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  1. #1
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    SB3 Spectral analysis shows +9dB at 30Hz on phono and coax outputs

    I connected the various SB3 outputs to my PC via a Tascam US-122L USB audio interface. The PC acted as a spectral analyser, the relevant results are in the image below (each Y division = 3dB). What I do not understand is why the bass response increases by 9dB at 20-30Hz on the phono and coax outputs, but not the 3.5mm output. Points worth noting:

    - Same problem with two different SB3s

    - Same problem with two different pink noise files: one was from Inguz (44KHz / 16bit flac), and the other from www.24bit96.com

    - You can see the problem creeping in at about 500Hz

    - The coax was tested via a Rotel RSP-1068 surround pre-processor.

    I don’t understand this and I can’t help but think I am doing something truly stupid. I would have thought the problem would be audible as I have a pretty decent system, but I have never noticed it although I may well have unwittingly “tuned it out” as I normally apply a cross over at 60Hz for a subwoofer (no filters for this test).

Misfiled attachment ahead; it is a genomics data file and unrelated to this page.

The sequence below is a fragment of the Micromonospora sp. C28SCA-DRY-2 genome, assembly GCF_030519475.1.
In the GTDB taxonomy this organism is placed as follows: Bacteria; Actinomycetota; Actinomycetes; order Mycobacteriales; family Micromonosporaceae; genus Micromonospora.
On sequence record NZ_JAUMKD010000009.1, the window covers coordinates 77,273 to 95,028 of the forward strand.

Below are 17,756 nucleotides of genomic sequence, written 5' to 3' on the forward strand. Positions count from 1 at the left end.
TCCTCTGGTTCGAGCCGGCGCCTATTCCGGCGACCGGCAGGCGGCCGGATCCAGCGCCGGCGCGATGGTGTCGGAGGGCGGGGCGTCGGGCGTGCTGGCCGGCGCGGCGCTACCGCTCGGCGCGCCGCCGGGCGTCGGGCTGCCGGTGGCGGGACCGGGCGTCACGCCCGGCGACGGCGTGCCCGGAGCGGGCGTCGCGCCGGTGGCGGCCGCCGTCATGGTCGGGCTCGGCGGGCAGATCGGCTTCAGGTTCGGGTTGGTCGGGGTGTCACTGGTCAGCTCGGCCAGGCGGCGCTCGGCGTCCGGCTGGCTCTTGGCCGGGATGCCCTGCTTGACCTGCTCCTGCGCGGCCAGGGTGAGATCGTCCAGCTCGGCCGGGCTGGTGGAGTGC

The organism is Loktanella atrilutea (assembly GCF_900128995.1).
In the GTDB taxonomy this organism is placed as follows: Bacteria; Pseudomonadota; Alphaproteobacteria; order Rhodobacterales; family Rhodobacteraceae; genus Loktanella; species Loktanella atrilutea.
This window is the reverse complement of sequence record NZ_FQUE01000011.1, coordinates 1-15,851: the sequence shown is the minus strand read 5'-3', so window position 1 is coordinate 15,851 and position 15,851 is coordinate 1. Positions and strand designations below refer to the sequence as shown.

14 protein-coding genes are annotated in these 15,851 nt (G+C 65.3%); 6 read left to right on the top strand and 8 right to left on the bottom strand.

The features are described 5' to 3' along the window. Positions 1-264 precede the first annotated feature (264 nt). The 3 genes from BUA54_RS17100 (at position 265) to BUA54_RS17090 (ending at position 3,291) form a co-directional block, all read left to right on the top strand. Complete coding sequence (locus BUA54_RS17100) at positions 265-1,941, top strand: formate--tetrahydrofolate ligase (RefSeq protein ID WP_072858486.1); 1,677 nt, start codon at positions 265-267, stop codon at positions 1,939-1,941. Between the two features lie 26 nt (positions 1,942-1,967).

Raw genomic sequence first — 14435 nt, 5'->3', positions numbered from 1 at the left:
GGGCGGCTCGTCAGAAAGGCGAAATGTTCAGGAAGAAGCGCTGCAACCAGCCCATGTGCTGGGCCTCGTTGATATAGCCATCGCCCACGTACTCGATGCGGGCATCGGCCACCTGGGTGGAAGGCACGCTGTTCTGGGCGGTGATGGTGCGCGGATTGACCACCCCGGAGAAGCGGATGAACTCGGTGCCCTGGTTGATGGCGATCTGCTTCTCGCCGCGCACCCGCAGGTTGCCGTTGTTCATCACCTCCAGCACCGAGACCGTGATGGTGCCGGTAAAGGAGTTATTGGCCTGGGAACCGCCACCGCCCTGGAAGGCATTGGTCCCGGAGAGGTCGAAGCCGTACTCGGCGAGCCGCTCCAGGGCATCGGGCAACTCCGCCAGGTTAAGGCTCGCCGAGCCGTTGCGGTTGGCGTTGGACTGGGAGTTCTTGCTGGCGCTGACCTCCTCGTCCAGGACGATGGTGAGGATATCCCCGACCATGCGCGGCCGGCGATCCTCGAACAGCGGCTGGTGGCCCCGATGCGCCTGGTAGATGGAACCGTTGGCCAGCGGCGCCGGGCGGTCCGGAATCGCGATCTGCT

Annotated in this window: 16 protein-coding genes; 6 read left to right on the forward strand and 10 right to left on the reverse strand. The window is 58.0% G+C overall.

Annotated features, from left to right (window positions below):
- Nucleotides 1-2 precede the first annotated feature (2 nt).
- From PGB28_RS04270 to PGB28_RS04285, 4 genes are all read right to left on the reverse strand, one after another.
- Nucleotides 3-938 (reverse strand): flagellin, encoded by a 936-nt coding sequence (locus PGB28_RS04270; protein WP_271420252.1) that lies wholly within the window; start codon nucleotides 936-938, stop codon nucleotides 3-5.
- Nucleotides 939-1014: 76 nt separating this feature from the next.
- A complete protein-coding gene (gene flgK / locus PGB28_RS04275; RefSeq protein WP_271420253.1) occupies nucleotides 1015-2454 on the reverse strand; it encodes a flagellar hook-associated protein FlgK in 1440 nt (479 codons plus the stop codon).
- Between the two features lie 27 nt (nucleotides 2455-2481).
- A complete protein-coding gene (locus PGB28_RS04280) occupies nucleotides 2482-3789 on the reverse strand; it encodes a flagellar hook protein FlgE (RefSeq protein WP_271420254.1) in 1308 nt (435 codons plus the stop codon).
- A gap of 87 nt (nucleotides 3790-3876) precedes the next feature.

Any ideas anyone? I am running LMS 7.9.2 on a Raspberry Pi4 (it’s great!).

    Name:  SB3 noise, Upstairs, green=3.5mm left, red=phono L (resize 75%).jpg
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    SB3 -> Quad 909 -> Quad Electrostatic speakers, Quad 405 -> TBI subwoofer
    3 x SB3s + SB Radio
    Rotel RSP1068 surround processor, Quad 99 -> B&W surround

  2. #2
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    I don't know how to interpret the screen shots you've included.
    What are the two plots? Is the top plot the waveform and the bottom plot the spectral analysis?
    What is the difference between the red and green traces?
    If the bottom plot is a frequency analysis, and you're using pink noise, then why is it flat above about 200Hz?
    Pink noise is *supposed* to have a falling spectral content with rising frequency, eg. this digitally generated pink noise in CoolEdit2000:

    Name:  New-1.png